In May, I wrote about developing jump shooters and referenced Moshe Feldenkrais and the well-organized body. This is something that I see, but is hard to explain.
One way to see a well-organized body is to use Gary Cook’s Fundamental Movement Screen or a functional evaluation like this one by Gary Gray.
With my team, I used the FMS. The screen confirmed what I saw with my eyes; that is, several of the players moved very well and everything connected well, whereas others had issues, whether a lack of coordination, lack of balance, tightness, imbalances, etc. A well-organized my body, for my purposes, is one without these constraints. In Vern Gambetta’s terms, this is athleticism:
Athleticism is the ability to execute athletic movements at optimum speed with precision, style and grace in the context of the sport or activity (Gambetta).
On the court, some of these players with movement issues appear to the naked or untrained eye to be “athletic” in the colloquial sense of the word. Of course, as I have argued many times previously, athletic tends to be confused with power in basketball. Our power forward, as an example, looks athletic walking onto the court; tall and lean with some upper-body musculature, she is an aggressive rebounder and is powerful around the basket. However, she moves terribly right now. She failed the FMS.
Is her not well-organized body visible on the court to an untrained eye? Yes. If you watch her shoot, you see an uncoordinated body: legs going in different directions, an unbalanced position too high on her toes, shoulders and hips moving in slightly different directions, and a hitching motion as she releases the ball. However, most write off the shooting flaws to a problem with the sport-specific skill of shooting. After all, she looks athletic, and she is powerful around the basket, so her shooting woes cannot be movement related, right?
While her shooting may be a poor sport-specific skill, I see movement issues. In the weight room, she is not a well-organized body. She struggles to squat. She is strong, but uncoordinated. She is tight in her hip flexors and calves so she cannot keep her heels on the ground as she squats. She is imbalanced, so single-leg or single-arm exercises give her problems: she noticed this when doing a side plank, and she had a 20-second difference between her left and right sides. One side of her body is tight and weak. These are the same issues that manifest themselves when she tries to shoot the ball.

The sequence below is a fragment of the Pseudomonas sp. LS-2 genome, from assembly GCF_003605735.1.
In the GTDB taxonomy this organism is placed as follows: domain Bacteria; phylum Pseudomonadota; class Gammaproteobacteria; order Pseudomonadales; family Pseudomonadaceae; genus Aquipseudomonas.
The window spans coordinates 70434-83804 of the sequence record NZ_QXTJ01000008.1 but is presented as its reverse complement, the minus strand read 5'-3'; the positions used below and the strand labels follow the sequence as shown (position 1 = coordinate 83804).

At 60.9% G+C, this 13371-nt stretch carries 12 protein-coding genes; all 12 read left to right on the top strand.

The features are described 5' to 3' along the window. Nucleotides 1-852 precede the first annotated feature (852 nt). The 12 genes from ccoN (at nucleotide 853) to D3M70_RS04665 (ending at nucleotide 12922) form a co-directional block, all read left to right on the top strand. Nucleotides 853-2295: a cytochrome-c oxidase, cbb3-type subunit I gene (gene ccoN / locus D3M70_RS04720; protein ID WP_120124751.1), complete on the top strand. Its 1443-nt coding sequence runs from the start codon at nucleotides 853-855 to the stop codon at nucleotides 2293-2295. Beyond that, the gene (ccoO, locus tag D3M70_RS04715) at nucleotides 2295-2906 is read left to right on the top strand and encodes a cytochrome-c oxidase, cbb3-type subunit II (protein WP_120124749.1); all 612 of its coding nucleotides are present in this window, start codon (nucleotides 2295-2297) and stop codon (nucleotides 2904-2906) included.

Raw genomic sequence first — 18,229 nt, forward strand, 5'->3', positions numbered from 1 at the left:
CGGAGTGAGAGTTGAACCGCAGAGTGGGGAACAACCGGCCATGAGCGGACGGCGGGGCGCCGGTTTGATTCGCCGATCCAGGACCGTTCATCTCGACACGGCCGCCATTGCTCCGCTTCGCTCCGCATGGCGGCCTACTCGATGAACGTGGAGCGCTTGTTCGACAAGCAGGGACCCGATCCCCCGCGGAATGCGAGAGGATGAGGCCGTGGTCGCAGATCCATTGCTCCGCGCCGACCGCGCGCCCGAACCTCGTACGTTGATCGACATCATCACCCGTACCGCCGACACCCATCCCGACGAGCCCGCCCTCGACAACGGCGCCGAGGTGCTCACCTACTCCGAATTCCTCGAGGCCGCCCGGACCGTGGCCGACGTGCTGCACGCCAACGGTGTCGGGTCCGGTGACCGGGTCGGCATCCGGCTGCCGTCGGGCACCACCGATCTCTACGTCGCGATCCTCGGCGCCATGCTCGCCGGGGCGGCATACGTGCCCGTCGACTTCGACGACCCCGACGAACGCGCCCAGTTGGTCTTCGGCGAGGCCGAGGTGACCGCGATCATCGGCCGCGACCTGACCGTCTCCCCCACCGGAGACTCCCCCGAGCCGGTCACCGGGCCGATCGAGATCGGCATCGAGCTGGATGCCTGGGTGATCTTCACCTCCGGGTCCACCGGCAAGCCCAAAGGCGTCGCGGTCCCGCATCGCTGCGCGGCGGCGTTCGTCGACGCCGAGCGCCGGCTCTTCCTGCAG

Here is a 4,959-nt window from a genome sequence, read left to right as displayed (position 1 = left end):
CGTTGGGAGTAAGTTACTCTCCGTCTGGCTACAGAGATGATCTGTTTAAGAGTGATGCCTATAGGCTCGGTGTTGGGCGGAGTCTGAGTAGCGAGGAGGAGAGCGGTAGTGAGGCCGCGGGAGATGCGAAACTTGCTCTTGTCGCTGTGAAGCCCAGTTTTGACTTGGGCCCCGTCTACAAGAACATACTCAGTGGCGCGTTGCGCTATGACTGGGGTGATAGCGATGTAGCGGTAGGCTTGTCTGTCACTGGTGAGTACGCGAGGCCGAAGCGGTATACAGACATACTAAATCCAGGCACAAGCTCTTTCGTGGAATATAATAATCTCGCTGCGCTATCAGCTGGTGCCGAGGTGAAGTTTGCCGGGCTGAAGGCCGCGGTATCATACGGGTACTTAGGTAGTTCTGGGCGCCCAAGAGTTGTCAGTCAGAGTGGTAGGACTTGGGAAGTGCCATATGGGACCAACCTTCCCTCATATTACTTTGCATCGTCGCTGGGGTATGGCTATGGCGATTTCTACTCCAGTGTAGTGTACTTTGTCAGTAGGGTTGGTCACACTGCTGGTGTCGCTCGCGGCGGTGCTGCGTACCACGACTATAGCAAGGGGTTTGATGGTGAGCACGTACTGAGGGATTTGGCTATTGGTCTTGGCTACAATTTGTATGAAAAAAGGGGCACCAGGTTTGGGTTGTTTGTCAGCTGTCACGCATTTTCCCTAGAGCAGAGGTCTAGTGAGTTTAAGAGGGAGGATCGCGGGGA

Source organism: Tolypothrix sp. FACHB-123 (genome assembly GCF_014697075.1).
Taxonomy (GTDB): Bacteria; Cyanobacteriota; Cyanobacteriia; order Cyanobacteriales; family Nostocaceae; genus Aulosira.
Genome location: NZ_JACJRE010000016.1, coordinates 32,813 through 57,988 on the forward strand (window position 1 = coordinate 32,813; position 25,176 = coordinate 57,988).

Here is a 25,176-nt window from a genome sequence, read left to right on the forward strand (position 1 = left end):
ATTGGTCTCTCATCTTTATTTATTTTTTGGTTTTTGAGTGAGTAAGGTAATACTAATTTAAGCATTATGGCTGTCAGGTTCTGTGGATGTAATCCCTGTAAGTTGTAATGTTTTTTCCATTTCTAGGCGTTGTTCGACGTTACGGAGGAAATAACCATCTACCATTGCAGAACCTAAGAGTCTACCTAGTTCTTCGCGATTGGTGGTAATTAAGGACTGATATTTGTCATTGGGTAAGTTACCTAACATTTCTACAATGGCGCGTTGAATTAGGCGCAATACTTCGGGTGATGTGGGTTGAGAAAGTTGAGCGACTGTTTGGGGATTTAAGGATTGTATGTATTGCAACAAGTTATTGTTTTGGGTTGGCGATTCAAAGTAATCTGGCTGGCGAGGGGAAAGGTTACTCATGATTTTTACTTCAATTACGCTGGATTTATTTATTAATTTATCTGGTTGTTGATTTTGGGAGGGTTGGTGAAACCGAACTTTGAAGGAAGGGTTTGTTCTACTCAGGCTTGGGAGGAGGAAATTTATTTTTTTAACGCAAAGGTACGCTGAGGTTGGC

On the other hand, the well-organized bodies move gracefully. They can apply force properly and efficiently and decelerate those forces. When we do repeat jumps over hurdles, they are light on their feet and spend a minimum of time on the ground. When we deadlift, they have great posture. When we do small side-to-side hurdle jumps, their feet work together. When we do forward hops, their upper bodies and lower bodies coordinate to maximize the distance per hop.
On the court, these players play with balance. They rarely travel. They do not play in a hurry, but they move quickly. They are not out of control because they have the ability to stop and start, whereas other players may move as quickly, but are out of control because they cannot stop.
Another aspect of the well-organized body is the ability to relax. Picture Usain Bolt in the 100m.
He looks relaxed. He looks fluid. He is actually contracting and relaxing his muscles at unparalleled speeds, but because he does so quickly and efficiently, he appears relaxed.
This is another difference between the elite and non-elite, and an aspect of the well-organized body. From an article by Art Horne on the Boston Sports Medicine and Performance Group web site:
Those that achieved the highest level also had the highest speed of muscle relaxation. The speed of relaxation following muscular contraction was nearly 200 percent faster than lower level athletes, and those that were classified just below “master of sport” demonstrated relaxation times of about 50% slower! (Dietz, 2012).
Few strength & conditioning coaches or basketball coaches work on this relaxation. In fact, many S&C coaches often stress the opposite: maintaining contraction throughout an exercise. This is the debate in slow vs. fast lifting. Slower speeds (for instance, a controlled take 4, 6, 8 seconds to descend), like in the squats, may be better for building mass, and even maximum strength, but is it best for performance? Is it better to relax and then contract when necessary as opposed to holding the contraction? The ability to shift from contraction to relaxation quickly, and to contract the right muscles at the right time while relaxing the others, is part of the well-organized body. Unnecessary tightness or stiffness inhibits a well-organized body.
Now, even with their well-organized bodies, their sport-specific skills are not perfect. Each of three in my mind has a flaw in her shot. However, unlike the first player, these are shot-specific flaws, not movement-related. These are bad habits, likely borne from years of playing with inadequate organization or movement skills. Because they have well-organized bodies, they have the capacity to change their shots and improve. The first player cannot change her shot until she re-organizes her body and learns to move correctly. These are two different changes; players who need significantly different instruction and practice to arrive at the same conclusion.
By Brian McCormick, PhD
Director of Coaching, Playmakers Basketball Development League
Author, Cross Over: The New Model of Youth Basketball Development